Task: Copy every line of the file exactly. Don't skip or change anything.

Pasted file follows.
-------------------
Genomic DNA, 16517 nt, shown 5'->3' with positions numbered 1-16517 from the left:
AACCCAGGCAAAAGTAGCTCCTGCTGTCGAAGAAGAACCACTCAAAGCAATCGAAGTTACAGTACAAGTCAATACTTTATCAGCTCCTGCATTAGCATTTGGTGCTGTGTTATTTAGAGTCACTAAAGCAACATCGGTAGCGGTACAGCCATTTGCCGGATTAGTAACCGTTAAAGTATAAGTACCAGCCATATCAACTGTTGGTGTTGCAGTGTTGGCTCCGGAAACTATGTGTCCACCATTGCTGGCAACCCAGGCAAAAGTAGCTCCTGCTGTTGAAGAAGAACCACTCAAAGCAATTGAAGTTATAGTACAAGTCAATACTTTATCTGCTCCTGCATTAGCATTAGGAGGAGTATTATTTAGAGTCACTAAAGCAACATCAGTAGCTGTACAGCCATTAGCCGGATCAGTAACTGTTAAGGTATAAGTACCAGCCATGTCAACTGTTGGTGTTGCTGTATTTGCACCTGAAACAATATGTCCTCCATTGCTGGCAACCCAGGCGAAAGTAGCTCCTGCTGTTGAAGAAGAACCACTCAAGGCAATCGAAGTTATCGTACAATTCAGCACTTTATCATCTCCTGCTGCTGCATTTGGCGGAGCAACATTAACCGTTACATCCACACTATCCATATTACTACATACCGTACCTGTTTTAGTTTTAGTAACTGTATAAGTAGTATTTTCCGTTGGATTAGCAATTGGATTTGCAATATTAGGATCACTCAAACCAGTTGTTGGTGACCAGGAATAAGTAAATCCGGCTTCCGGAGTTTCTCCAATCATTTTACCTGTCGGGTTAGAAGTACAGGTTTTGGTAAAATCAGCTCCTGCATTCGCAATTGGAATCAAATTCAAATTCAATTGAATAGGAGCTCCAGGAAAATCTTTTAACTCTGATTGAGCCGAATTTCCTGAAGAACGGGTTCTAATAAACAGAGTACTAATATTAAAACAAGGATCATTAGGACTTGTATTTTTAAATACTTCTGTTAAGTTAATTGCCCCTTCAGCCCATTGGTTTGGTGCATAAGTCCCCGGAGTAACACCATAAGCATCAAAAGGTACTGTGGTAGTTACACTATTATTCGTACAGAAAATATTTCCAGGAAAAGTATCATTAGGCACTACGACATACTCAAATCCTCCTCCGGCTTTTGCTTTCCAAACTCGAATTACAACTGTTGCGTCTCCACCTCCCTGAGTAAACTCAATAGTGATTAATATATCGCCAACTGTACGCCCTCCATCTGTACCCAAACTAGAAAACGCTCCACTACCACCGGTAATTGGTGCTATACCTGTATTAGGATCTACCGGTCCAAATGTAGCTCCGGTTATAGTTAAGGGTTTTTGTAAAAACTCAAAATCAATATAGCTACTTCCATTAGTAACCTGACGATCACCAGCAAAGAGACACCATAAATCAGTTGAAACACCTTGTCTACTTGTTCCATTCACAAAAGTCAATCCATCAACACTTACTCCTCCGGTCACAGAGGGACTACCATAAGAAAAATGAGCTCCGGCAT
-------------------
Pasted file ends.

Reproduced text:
Genomic DNA, 16517 nt, shown 5'->3' with positions numbered 1-16517 from the left:
AACCCAGGCAAAAGTAGCTCCTGCTGTCGAAGAAGAACCACTCAAAGCAATCGAAGTTACAGTACAAGTCAATACTTTATCAGCTCCTGCATTAGCATTTGGTGCTGTGTTATTTAGAGTCACTAAAGCAACATCGGTAGCGGTACAGCCATTTGCCGGATTAGTAACCGTTAAAGTATAAGTACCAGCCATATCAACTGTTGGTGTTGCAGTGTTGGCTCCGGAAACTATGTGTCCACCATTGCTGGCAACCCAGGCAAAAGTAGCTCCTGCTGTTGAAGAAGAACCACTCAAAGCAATTGAAGTTATAGTACAAGTCAATACTTTATCTGCTCCTGCATTAGCATTAGGAGGAGTATTATTTAGAGTCACTAAAGCAACATCAGTAGCTGTACAGCCATTAGCCGGATCAGTAACTGTTAAGGTATAAGTACCAGCCATGTCAACTGTTGGTGTTGCTGTATTTGCACCTGAAACAATATGTCCTCCATTGCTGGCAACCCAGGCGAAAGTAGCTCCTGCTGTTGAAGAAGAACCACTCAAGGCAATCGAAGTTATCGTACAATTCAGCACTTTATCATCTCCTGCTGCTGCATTTGGCGGAGCAACATTAACCGTTACATCCACACTATCCATATTACTACATACCGTACCTGTTTTAGTTTTAGTAACTGTATAAGTAGTATTTTCCGTTGGATTAGCAATTGGATTTGCAATATTAGGATCACTCAAACCAGTTGTTGGTGACCAGGAATAAGTAAATCCGGCTTCCGGAGTTTCTCCAATCATTTTACCTGTCGGGTTAGAAGTACAGGTTTTGGTAAAATCAGCTCCTGCATTCGCAATTGGAATCAAATTCAAATTCAATTGAATAGGAGCTCCAGGAAAATCTTTTAACTCTGATTGAGCCGAATTTCCTGAAGAACGGGTTCTAATAAACAGAGTACTAATATTAAAACAAGGATCATTAGGACTTGTATTTTTAAATACTTCTGTTAAGTTAATTGCCCCTTCAGCCCATTGGTTTGGTGCATAAGTCCCCGGAGTAACACCATAAGCATCAAAAGGTACTGTGGTAGTTACACTATTATTCGTACAGAAAATATTTCCAGGAAAAGTATCATTAGGCACTACGACATACTCAAATCCTCCTCCGGCTTTTGCTTTCCAAACTCGAATTACAACTGTTGCGTCTCCACCTCCCTGAGTAAACTCAATAGTGATTAATATATCGCCAACTGTACGCCCTCCATCTGTACCCAAACTAGAAAACGCTCCACTACCACCGGTAATTGGTGCTATACCTGTATTAGGATCTACCGGTCCAAATGTAGCTCCGGTTATAGTTAAGGGTTTTTGTAAAAACTCAAAATCAATATAGCTACTTCCATTAGTAACCTGACGATCACCAGCAAAGAGACACCATAAATCAGTTGAAACACCTTGTCTACTTGTTCCATTCACAAAAGTCAATCCATCAACACTTACTCCTCCGGTCACAGAGGGACTACCATAAGAAAAATGAGCTCCGGCAT